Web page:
- Avoid the thundering herd. Conventional wisdom is usually wrong. If it wasn’t, most people would be rich.
- Avoid overconfidence. “You are most likely trading with investors who are more knowledgeable, faster, and better equipped than you,” writes Bernstein. “It is ludicrous to imagine that you can win this game by reading a newsletter or using a few simple selection strategies and trading rules.”
- Don’t be overly impressed with the past. If history has taught us anything, it is that the past is not certainly a valid indicator of future success. However, for various evolutionary reasons, our brains are programmed to ignore this. You shouldn’t: more likely than not, if an asset has performed poorly over the past five or ten years, it should do quite well in the next decade.
- Exciting investments are usually a bad deal. If you want to be entertained, then go to the movies or a concert of your favorite band. Seeking entertainment from your investments is not only the wrong thing to do, but something almost guaranteed to strip you from all of your money.
- Try not to worry too much about short-term losses. Investing should not be a sprint but a marathon. Instead of falling prey to myopic risk aversion – i.e., focusing too much on avoiding temporary losses – diversify your portfolio as much as you can to avoid poor long-term returns.
- Don’t allow yourself to be tricked by “the great company/great stock illusion.” Good companies are not necessarily good stocks: the market tends to overvalue growth stocks.
- Beware of forecasts made on the basis of historical patterns. It’s a human urge to see patterns where there are none. In truth, asset class returns are fundamentally random, and historical patterns are not likely to return going forward.
- Focus on your whole portfolio, not the component parts. Calculate the whole portfolio’s return each year.
- Don’t go down with the country club syndrome. The country club syndrome is an affliction of the very wealthy. If you are one of them, then you are probably suffering from it. It manifests in the form of your broker bleeding your wealth dry via unnecessary and excessive expenses and unfounded risks.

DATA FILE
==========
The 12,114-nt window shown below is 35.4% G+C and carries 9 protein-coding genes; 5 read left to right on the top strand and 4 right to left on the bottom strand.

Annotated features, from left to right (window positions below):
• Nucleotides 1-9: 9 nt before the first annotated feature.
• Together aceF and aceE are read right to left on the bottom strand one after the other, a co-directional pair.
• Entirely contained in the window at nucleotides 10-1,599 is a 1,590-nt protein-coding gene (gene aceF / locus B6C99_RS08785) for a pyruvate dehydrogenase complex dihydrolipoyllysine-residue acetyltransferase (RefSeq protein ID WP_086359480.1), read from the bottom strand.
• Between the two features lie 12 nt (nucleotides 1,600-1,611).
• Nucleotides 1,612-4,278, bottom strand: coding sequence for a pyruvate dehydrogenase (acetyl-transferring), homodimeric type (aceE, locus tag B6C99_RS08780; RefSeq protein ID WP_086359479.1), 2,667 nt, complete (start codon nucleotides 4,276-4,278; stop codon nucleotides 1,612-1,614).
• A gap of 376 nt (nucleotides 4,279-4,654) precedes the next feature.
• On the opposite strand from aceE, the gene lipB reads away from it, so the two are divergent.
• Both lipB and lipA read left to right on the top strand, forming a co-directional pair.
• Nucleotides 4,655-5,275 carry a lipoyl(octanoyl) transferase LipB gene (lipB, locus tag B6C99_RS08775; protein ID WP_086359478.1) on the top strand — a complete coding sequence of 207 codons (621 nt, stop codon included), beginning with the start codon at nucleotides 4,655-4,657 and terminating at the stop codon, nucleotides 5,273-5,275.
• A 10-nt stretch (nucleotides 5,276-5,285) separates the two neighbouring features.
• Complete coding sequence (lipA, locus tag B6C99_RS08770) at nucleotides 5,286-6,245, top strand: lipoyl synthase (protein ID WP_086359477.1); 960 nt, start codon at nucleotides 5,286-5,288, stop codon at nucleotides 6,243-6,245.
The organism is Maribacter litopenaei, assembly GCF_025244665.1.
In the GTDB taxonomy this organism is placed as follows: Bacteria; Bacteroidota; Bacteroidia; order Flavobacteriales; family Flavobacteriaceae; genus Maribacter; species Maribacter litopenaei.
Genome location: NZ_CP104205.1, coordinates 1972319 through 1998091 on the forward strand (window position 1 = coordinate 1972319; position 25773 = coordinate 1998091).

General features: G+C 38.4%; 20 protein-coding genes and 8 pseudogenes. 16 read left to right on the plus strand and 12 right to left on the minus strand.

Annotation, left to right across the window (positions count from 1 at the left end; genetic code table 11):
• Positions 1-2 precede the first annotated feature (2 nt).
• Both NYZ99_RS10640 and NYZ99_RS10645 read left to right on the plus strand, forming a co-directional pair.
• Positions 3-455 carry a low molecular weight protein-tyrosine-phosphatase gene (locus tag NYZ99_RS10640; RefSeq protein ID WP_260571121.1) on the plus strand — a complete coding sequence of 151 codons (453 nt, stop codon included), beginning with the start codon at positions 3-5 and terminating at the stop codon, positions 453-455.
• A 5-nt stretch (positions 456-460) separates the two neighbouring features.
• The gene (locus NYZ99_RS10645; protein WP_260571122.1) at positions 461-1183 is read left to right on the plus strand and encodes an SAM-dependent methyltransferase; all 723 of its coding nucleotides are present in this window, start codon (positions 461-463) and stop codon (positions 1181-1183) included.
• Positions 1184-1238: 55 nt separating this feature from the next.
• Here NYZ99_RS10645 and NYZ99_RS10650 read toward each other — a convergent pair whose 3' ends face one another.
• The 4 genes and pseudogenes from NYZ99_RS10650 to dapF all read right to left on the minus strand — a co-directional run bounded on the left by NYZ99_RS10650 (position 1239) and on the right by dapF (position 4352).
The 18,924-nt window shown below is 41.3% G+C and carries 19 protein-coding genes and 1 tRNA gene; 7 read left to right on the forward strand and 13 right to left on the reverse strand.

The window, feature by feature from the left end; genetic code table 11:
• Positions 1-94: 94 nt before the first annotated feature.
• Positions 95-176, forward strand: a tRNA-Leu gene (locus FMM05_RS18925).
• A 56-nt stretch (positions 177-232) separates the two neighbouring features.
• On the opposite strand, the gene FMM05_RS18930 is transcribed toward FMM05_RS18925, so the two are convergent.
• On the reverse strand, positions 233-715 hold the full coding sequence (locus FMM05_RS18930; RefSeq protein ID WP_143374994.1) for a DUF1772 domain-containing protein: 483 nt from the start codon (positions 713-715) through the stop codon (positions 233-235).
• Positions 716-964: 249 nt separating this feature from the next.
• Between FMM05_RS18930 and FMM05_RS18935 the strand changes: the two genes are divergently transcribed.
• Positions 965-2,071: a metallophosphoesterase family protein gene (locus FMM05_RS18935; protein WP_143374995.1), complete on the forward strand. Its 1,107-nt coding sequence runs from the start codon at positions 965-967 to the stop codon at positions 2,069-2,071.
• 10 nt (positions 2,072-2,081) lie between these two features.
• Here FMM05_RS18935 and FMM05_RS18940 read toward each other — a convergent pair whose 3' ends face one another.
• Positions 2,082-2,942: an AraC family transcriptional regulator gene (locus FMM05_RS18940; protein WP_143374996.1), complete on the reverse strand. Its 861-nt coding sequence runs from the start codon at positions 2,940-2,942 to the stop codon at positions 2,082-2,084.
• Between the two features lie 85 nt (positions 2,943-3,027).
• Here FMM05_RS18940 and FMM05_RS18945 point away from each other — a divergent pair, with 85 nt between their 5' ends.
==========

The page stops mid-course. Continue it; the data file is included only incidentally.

Pillar No. 4: The business of investing
For you, it might be a way to get your children to college or buy your family a house sooner rather than later; for many others – especially the brokerage houses, mutual funds, and the press – investing is a business. They differ in their methods, but their ultimate goal is the same: “to transfer as much of your wealth to their ledger books as they can.” So:
- Avoid brokers – or at least remain very suspicious of their choices should you choose to utilize one. Average investors are far too trusting of their brokers, and, naturally, they use this as leverage to enrich themselves. Also, since they won’t be able to receive any commission until your stocks cash in, brokers are willing to sell much more than they should be.
- Don’t put too many of your eggs in a mutual fund basket. The dice in the mutual fund industry are loaded against you from the get-go, making it hard to make it out with any meaningful returns. Should you want to take the gamble on mutual funds, though, take some extra time to research the money flow within your prospective fund management companies.
- Don’t trust the media. Ninety-nine percent of what you read about investing in magazines and newspapers and 100% of what you hear on television is “worse than worthless.” In fact, simply by finishing this summary, you might already know as much as most journalists do; and if you also care to read the book, you'll probably know more about investing than your broker ever will as well.
An engaging read for any would-be investor, “The Four Pillars of Investing” is not only understandable and entertaining, but also a quite thorough, cautious, and thoughtful introduction to the scientific basis of the tricky art of investment.
True, it might not help you become the next Gordon Gekko, but it will certainly teach you that this is not a valid objective for any normal human being. And that’s more than a great start.
12 Min Tip
Investing is not a destination, but an ongoing journey through four continents: theory, history, psychology, and business. To master it, you don’t need to time the market – but hit the books.